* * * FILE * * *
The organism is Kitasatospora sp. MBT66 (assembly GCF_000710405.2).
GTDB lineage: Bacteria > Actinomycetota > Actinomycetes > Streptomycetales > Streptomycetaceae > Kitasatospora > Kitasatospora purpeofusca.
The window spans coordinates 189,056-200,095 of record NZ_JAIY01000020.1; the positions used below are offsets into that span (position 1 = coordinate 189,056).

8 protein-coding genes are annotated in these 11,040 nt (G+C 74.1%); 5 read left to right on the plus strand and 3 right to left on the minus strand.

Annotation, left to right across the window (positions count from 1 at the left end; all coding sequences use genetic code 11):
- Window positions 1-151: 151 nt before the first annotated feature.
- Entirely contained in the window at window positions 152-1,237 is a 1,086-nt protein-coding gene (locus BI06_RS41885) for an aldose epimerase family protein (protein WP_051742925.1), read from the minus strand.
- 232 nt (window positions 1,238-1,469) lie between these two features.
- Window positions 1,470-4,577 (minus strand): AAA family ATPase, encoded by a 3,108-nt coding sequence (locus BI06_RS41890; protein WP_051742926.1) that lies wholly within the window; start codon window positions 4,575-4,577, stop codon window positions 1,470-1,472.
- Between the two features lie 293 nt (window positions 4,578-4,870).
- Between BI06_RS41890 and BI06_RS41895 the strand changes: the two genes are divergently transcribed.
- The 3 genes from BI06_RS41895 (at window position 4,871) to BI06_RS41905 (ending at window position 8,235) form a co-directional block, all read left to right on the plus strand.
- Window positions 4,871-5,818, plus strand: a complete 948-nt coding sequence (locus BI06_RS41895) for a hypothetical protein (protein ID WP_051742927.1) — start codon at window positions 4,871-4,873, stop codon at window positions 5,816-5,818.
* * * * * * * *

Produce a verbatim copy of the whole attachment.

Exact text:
The organism is Kitasatospora sp. MBT66 (assembly GCF_000710405.2).
GTDB lineage: Bacteria > Actinomycetota > Actinomycetes > Streptomycetales > Streptomycetaceae > Kitasatospora > Kitasatospora purpeofusca.
The window spans coordinates 189,056-200,095 of record NZ_JAIY01000020.1; the positions used below are offsets into that span (position 1 = coordinate 189,056).

8 protein-coding genes are annotated in these 11,040 nt (G+C 74.1%); 5 read left to right on the plus strand and 3 right to left on the minus strand.

Annotation, left to right across the window (positions count from 1 at the left end; all coding sequences use genetic code 11):
- Window positions 1-151: 151 nt before the first annotated feature.
- Entirely contained in the window at window positions 152-1,237 is a 1,086-nt protein-coding gene (locus BI06_RS41885) for an aldose epimerase family protein (protein WP_051742925.1), read from the minus strand.
- 232 nt (window positions 1,238-1,469) lie between these two features.
- Window positions 1,470-4,577 (minus strand): AAA family ATPase, encoded by a 3,108-nt coding sequence (locus BI06_RS41890; protein WP_051742926.1) that lies wholly within the window; start codon window positions 4,575-4,577, stop codon window positions 1,470-1,472.
- Between the two features lie 293 nt (window positions 4,578-4,870).
- Between BI06_RS41890 and BI06_RS41895 the strand changes: the two genes are divergently transcribed.
- The 3 genes from BI06_RS41895 (at window position 4,871) to BI06_RS41905 (ending at window position 8,235) form a co-directional block, all read left to right on the plus strand.
- Window positions 4,871-5,818, plus strand: a complete 948-nt coding sequence (locus BI06_RS41895) for a hypothetical protein (protein ID WP_051742927.1) — start codon at window positions 4,871-4,873, stop codon at window positions 5,816-5,818.